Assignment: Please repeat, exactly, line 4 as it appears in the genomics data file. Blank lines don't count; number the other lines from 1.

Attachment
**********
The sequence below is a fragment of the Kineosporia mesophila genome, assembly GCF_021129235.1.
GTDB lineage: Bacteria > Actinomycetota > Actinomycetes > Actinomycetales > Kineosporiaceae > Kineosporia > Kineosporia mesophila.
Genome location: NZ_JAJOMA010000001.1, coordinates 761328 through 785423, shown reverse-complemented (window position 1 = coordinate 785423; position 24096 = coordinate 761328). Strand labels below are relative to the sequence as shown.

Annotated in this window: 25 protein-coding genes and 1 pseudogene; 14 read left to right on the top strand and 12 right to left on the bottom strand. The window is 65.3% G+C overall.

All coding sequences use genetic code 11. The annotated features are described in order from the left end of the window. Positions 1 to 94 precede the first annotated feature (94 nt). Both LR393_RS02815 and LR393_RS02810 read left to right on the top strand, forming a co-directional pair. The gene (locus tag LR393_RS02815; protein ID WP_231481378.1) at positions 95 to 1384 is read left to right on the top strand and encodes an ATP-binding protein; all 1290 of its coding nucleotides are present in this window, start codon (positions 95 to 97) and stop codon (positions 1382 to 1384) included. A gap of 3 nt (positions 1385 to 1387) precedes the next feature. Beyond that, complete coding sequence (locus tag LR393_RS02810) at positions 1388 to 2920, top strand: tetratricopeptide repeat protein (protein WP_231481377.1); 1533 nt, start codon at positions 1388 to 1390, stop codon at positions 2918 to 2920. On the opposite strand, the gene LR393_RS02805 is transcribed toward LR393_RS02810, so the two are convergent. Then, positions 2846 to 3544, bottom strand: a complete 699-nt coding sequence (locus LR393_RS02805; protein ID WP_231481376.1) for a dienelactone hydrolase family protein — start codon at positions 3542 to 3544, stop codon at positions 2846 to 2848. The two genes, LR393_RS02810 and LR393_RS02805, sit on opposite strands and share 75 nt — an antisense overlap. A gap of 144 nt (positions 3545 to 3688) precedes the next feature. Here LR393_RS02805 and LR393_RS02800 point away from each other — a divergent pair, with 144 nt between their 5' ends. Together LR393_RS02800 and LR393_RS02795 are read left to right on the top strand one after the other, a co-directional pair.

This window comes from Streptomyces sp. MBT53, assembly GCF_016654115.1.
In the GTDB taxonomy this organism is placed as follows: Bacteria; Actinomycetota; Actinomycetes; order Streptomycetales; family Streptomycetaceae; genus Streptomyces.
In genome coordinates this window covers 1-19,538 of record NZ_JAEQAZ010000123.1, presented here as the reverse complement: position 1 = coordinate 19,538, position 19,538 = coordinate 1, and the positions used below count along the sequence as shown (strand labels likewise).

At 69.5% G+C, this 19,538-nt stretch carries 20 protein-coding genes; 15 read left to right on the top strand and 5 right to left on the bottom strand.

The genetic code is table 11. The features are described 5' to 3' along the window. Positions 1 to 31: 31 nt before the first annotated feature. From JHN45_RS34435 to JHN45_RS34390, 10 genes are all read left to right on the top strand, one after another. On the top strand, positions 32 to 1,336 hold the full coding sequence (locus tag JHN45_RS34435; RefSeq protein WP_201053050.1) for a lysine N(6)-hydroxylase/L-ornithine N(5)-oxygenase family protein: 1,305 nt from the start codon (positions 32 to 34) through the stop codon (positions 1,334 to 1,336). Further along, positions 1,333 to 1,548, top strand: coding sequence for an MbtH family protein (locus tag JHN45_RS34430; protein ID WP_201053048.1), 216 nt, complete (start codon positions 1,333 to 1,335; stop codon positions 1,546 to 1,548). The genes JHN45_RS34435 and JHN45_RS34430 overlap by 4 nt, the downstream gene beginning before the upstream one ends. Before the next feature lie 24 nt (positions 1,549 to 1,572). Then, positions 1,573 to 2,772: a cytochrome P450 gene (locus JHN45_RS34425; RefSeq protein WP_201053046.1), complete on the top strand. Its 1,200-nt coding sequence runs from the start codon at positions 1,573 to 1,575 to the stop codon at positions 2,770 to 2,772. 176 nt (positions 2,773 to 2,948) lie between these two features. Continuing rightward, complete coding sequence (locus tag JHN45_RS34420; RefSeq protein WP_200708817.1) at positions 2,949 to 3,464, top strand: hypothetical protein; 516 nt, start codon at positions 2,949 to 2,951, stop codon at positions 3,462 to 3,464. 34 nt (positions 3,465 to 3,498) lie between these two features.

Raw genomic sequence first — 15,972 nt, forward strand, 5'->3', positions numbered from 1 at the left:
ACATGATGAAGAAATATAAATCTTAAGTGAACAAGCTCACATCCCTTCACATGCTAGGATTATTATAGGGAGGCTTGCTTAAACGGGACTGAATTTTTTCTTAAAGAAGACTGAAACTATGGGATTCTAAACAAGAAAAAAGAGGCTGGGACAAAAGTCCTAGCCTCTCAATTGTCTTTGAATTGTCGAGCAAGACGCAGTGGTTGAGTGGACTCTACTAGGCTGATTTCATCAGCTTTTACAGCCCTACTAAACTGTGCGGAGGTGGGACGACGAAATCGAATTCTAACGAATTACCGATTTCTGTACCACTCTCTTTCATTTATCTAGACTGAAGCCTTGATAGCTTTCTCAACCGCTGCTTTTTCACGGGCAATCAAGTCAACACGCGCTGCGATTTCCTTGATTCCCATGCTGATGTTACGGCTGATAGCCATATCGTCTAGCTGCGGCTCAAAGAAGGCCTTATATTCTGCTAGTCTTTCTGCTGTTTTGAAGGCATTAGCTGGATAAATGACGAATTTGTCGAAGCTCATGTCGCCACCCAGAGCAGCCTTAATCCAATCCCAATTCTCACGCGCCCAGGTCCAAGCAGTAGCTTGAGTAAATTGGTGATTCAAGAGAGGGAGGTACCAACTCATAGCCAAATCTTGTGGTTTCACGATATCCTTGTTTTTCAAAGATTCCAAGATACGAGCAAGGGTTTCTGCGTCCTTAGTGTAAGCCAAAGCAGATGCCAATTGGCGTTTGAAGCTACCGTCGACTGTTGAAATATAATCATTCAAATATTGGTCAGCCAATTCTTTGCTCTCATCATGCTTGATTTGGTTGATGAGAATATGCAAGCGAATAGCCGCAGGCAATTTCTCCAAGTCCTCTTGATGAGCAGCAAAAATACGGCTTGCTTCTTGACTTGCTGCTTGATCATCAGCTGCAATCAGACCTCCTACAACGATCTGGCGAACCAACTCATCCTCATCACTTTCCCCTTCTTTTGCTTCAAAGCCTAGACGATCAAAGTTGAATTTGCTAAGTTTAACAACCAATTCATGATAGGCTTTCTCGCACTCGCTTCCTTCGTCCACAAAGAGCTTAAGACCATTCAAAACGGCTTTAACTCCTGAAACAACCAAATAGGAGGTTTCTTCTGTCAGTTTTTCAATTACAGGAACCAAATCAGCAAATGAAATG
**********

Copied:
Annotated in this window: 25 protein-coding genes and 1 pseudogene; 14 read left to right on the top strand and 12 right to left on the bottom strand. The window is 65.3% G+C overall.